I wish you the courage to stand up for the causes you believe in. I wish you the courage to step in when needed and step up when challenged. The causes you truly believe in will connect with your core identity and help to strengthen it. And hopefully, they will promote justice and freedom and peace—maybe on a personal level, but maybe on a global level. Either way, if you stand up for the causes you believe in, you will promote your authenticity and make way for a better, brighter world.

And finally, I wish you the courage to stay in the present. In this day and age, it is so difficult not to focus on the future at the expense of the present. And it is also difficult not to get caught up in electronics and devices and social media, so much so that you don’t enjoy the here and now and the experiences that are right in front of you. But if you don’t focus on the present, you may miss out on a valuable moment with those who mean the most.

As you head out to start a new week, don’t forget your courage!

Painfully Obvious

Yesterday morning, I awoke from an odd and somewhat unsettling dream. At first, I wasn’t really aware of what was unsettling, only that something wasn’t right. The dream was one in which I was interacting with people—one, a friend from childhood who I hadn’t seen recently, and the other, a woman I knew of but had never met.

I was sitting between the two of them. The woman to my right was wearing a bright sweater—striped in bold blues, yellow, and teal—and I noted that it was knit from the same yarn I had used to make a scarf. This fact intrigued me, and I got stuck on the bold colors and the coincidence. I listened as she talked, and I responded, but through our conversation, I never looked directly at her. Somehow, I just knew who she was.

As I looked back on the dream, I realized that I was unable to look at either of these two people, unable to see their faces. It wasn’t that they didn’t have faces in my dream. It was that I couldn’t look at their faces. This one small but important fact made the dream very unsettling.

As I moved through my day trying to process this strange dream, I came across an article in the New York Times that discussed Smartphone addiction and its effects on us and on our children. Sherry Turkle, a social scientist, “found that children now compete with their parents’ devices for attention, resulting in a generation afraid of the spontaneity of a phone call or face-to-face interaction. Eye contact now seems to be optional” (Popescu). If we are not making eye contact, if we are not looking at the people we are interacting with, we are not fully experiencing the moment, the conversation, the relationship.

And this article brought me back to my dream. No doubt, the dream emerged from the stress of adjusting to the hectic schedule of a new teaching assignment added to my other responsibilities. The need to juggle so many different pieces often takes away from my ability to be in the moment, experiencing interactions and relationships as fully as I might. This juggling ties me to my computer and keeps me connected to technology.

If we pay attention, our dreams can tell us things we didn’t already know, but sometimes they hit us over the head with the painfully obvious. The other night, I had one of those dreams and I woke up confused, but as the day wore on, I began to see how this dream fit into my life and the message I needed to gain from it.

I am a creature of habit. I do things because they work in some important way. Or maybe because they have worked at some point in the past, in some other iteration of my life. Perhaps, if I were to really examine what I have been doing, these things might not be addressing my current needs. They might not be feeding my soul. Maybe it’s time to reevaluate and restructure in important ways that will permit me to grow with the changes in my life.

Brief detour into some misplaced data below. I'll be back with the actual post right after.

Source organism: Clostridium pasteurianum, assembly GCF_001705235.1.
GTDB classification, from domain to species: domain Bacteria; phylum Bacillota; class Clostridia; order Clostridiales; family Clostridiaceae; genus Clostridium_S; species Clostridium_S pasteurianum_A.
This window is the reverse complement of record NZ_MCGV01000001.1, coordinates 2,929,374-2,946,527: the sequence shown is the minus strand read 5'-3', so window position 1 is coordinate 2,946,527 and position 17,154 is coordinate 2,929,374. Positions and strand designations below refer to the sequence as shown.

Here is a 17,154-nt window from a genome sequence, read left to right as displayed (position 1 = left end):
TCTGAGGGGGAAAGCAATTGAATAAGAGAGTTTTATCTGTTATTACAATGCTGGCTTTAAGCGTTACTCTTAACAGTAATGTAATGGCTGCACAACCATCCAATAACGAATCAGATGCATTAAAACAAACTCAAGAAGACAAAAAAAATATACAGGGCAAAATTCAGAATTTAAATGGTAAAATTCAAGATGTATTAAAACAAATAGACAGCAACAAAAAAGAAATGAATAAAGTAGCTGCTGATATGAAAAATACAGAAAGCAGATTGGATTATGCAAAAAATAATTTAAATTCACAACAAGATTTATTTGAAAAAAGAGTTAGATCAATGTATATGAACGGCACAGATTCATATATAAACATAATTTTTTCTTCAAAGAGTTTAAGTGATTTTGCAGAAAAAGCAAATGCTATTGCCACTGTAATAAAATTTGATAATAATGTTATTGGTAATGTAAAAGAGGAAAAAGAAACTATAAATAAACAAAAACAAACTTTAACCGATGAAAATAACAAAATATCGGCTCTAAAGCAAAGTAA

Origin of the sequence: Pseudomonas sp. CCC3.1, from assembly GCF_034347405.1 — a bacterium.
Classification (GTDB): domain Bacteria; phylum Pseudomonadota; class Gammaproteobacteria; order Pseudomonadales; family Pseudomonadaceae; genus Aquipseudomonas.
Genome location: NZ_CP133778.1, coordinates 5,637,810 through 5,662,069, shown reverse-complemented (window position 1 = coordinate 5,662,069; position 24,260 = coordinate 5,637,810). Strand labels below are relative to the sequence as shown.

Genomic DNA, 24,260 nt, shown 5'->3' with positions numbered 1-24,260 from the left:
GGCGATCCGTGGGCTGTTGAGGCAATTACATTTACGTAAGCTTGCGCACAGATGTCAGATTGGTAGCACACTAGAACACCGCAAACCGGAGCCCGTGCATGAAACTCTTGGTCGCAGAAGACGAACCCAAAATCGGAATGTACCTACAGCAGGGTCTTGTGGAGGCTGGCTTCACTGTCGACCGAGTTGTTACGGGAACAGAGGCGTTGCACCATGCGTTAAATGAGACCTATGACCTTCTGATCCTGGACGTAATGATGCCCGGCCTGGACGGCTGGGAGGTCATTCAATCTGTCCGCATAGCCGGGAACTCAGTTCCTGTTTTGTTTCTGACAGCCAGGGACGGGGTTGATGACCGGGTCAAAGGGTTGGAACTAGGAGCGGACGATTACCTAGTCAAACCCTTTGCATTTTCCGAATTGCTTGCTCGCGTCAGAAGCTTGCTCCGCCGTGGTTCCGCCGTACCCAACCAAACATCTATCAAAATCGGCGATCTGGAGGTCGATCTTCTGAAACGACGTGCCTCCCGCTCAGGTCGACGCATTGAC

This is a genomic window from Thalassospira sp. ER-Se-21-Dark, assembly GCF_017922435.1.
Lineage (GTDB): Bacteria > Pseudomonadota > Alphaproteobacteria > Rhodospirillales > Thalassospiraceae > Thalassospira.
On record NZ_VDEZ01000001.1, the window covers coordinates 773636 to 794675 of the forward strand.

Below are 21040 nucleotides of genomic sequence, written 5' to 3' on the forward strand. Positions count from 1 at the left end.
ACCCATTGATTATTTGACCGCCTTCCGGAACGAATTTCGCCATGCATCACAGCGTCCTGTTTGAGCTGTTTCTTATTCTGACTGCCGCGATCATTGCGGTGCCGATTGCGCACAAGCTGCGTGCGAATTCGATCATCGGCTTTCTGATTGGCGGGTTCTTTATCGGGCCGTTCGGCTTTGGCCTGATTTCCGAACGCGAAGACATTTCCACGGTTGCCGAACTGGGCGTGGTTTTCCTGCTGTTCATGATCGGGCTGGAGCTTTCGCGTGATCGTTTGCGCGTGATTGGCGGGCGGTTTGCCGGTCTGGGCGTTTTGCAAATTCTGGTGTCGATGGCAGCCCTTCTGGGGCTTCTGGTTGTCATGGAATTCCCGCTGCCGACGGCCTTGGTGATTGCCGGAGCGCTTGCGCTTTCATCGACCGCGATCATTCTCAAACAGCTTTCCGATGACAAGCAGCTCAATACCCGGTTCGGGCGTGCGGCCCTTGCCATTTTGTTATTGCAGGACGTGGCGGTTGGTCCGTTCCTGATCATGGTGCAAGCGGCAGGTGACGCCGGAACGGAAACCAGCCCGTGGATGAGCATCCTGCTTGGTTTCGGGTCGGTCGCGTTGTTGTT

And maybe it’s time we all recognize that by not interacting with others—over dinner, over the phone, standing in line, etc.—we are doing our children a disservice. It is up to us to teach them how to interact with us, with each other, and with the strangers they will encounter on a daily basis. Perhaps it’s time we recognize that technological connection is minimal and human connection… it’s everything.

Road Rage Cure

If everyone was required to drive around with something silly in—or on—their car, people might be less angry as they drove around. And after a couple of recent incidents with road rage, that would probably be a good thing.

Most recently, over the weekend, we suddenly—and unintentionally—took a detour into the creepy and frightening land of road rage. I’m not exactly sure what set off the driver who was behind us at a stoplight. It had something to do with my oldest child, in the backseat at the time, who made eye contact with the driver of the other vehicle. She was a middle-aged woman.

Now, I don’t want to meddle in her life, but perhaps she had bottled up too much of the week’s negativity. Whatever it was that set her off, it was very clear that she had a profound need for attention, and she was willing to compromise the safety of everyone else on the road in order to get it.

At the next light, she pulled up beside us and tried to get me to roll down my window. But thank you anyway, I know better than to engage with a crazy stranger. Through the window, I could hear her screaming and cursing, and my peripheral vision was catching her wild gestures.

The light turned green. “Go!” I instructed the fifteen-year-old driver (who remained amazingly calm), and he turned left around the corner. The woman swerved her black Mercedes from a non-turning lane, and that’s when it was clear we weren’t going to lose her any time soon. At the next light, she again pulled up beside us, this time on the left, her hands still waving as her passenger window lowered.

I picked up my phone. We had just passed a cruiser, so I knew there were police in the area. I debated calling 9-1-1, but opted instead for the non-emergency number. But this was not my town, so I had to go through directory assistance, all the while, the woman was in hot pursuit and my son continued to drive.

In the back seat, my daughter was audibly hyperventilating at the same rate that I was silently hyperventilating. As the adult in the situation—and clearly the only adult despite the middle-aged woman in the car beside me screaming obscenities—I was responsible for displaying an impression of utmost calm.